avg 3 2018
Ray of Hope’s eleven songs dive deep into characters whose lives haven’t worked out as planned. Backed by a wall of solid harmonies woven throughout with fiddle, mandolin, and acoustic guitar, Jim Patton and Sherry Brokus passionately play their original music in the Byrds/Band style of acoustic folk rock.
Ray of Hope features the same extraordinary ensemble assembled on their last CD, Plans Gang Aft Agley. Ray of Hope producer Ron Flynt (20/20) provides bass and keyboards. Guitar and mandolinist Rich Brotherton (Robert Earl Keen), resonator guitarist Scrappy Jud Newcomb (The Resentments), fiddler Warren Hood (The Waybacks) and percussionist John Bush (New Bohemians) laid down tracks to complement Patton’s songs, guitar/vocals and Brokus’ lead/harmony vocals and percussion.
In Patton’s recent songs, a man keeps getting back up after being knocked down; a woman loses everything she cares about; a couple celebrates thirty years of marriage; a man discovers alternate definitions of success; a father tells his child not to make the same mistakes he did; people fall in love; relationships end; relationships endure.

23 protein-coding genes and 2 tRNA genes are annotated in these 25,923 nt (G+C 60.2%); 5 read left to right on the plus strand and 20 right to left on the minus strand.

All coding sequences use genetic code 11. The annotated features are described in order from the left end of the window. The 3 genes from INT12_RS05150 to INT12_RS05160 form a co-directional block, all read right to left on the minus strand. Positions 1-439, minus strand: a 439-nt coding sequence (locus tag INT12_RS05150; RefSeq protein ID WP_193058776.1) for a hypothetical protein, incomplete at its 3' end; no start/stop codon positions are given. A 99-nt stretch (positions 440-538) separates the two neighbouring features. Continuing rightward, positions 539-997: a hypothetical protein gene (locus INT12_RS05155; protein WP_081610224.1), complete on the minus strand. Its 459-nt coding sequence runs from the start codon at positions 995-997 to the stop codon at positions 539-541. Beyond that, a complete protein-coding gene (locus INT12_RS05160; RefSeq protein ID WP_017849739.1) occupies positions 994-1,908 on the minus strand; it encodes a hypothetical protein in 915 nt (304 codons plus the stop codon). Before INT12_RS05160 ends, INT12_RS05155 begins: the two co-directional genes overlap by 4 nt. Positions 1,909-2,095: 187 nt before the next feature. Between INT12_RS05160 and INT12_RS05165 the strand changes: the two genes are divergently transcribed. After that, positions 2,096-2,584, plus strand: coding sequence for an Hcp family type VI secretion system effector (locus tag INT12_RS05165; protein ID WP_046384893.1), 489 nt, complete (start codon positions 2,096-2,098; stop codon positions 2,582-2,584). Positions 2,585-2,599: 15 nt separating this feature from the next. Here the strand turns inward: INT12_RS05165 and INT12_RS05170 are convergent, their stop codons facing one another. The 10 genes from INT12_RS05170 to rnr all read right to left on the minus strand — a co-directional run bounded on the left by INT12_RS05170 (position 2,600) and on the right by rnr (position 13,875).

Patton cites 20th century American fiction (“from Fitzgerald and Hemingway and Faulkner to Kerouac and Salinger and Raymond Chandler”) and the various lives of the friends he grew up with in Maryland (“I knew doctors and lawyers and waitresses and teachers and water rats and gravediggers and the guy who drove the truck that emptied the port-o-pots all over the state”) as the main source of his lyrical inspiration.
Patton and Brokus have sung together for over twenty five years, and confess to listening to a lot of “Richard & Linda Thompson, the Byrds, the Airplane, the Everly Brothers, and Emmylou Harris singing with Bob Dylan” when they started, before they took off in a direction “that’s pretty much our own”.
“Ray of Hope reached #2 on the Roots Music Report’s Folk Charts, crashed the top 10 on the Roots Music Report’s Americana Country charts, and charted on the prestigious Americana and Folk-dj charts. “Plans Gang Aft Agley” reached number 9 on the Roots Music Report’s Folk Charts, and also charted nationally on Folk-dj and the FAR charts.